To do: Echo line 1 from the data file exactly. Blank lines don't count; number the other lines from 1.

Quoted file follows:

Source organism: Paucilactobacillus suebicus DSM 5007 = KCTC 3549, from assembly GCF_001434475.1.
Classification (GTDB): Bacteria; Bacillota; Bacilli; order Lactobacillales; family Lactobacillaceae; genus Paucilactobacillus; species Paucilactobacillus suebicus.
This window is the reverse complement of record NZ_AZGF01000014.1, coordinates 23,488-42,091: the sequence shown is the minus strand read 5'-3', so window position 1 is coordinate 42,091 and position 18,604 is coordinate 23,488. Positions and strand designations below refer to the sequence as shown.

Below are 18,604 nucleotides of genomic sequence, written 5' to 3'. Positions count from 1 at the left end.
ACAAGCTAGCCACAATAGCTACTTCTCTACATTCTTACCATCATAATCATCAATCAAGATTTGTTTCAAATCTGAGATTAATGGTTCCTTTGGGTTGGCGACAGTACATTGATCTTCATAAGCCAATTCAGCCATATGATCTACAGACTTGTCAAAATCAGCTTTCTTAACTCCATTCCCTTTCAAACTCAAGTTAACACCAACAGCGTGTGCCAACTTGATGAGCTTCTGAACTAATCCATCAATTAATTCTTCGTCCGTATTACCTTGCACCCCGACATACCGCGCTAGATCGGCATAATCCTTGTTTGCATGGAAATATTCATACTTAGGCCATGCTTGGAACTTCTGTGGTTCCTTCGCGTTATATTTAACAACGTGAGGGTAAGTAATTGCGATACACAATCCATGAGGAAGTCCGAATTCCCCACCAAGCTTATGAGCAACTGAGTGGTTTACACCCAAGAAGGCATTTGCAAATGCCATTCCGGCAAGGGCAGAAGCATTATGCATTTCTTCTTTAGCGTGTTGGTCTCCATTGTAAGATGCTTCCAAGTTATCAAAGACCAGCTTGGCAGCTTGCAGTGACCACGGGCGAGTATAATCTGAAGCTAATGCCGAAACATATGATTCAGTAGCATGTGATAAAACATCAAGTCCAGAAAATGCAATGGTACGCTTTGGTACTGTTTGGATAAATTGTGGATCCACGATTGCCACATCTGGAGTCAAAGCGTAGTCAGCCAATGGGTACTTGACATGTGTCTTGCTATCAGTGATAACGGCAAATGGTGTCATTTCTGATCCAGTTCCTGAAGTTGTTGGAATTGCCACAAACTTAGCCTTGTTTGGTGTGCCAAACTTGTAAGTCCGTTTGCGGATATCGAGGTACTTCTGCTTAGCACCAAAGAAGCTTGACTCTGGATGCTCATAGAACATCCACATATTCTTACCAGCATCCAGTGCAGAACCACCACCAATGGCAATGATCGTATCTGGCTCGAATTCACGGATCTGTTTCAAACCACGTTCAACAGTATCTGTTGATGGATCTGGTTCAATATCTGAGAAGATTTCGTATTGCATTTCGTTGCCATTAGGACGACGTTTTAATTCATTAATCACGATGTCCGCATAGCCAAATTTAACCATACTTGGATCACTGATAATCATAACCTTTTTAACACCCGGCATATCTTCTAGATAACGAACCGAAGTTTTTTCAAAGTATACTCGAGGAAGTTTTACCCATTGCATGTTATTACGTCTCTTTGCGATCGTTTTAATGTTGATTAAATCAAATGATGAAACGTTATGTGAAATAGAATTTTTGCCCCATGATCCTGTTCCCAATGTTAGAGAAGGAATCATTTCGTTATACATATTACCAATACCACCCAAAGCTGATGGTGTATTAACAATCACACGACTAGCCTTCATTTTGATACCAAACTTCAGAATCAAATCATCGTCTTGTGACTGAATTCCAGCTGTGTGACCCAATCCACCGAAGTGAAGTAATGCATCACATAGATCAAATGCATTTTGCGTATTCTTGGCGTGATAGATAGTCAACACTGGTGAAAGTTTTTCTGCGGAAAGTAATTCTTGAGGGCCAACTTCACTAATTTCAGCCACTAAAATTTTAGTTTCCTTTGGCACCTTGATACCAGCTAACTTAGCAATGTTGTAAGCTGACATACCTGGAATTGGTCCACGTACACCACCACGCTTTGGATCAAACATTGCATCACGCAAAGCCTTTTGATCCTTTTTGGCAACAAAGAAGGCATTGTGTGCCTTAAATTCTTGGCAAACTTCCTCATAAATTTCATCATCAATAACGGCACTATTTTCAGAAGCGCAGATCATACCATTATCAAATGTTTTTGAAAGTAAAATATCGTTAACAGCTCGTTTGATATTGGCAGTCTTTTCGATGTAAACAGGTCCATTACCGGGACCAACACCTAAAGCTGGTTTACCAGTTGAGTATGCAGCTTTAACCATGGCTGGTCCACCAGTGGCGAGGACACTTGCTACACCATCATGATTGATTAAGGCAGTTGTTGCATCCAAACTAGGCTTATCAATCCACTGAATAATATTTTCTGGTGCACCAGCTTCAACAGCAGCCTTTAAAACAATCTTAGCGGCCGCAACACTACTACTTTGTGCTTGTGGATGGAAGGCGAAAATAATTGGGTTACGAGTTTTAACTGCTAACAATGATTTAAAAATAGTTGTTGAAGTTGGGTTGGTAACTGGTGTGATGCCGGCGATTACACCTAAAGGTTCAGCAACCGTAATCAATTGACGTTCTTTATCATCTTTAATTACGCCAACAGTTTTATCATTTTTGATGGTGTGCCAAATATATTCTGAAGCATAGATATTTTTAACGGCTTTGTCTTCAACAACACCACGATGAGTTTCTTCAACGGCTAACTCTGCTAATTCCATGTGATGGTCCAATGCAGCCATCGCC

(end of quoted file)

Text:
Source organism: Paucilactobacillus suebicus DSM 5007 = KCTC 3549, from assembly GCF_001434475.1.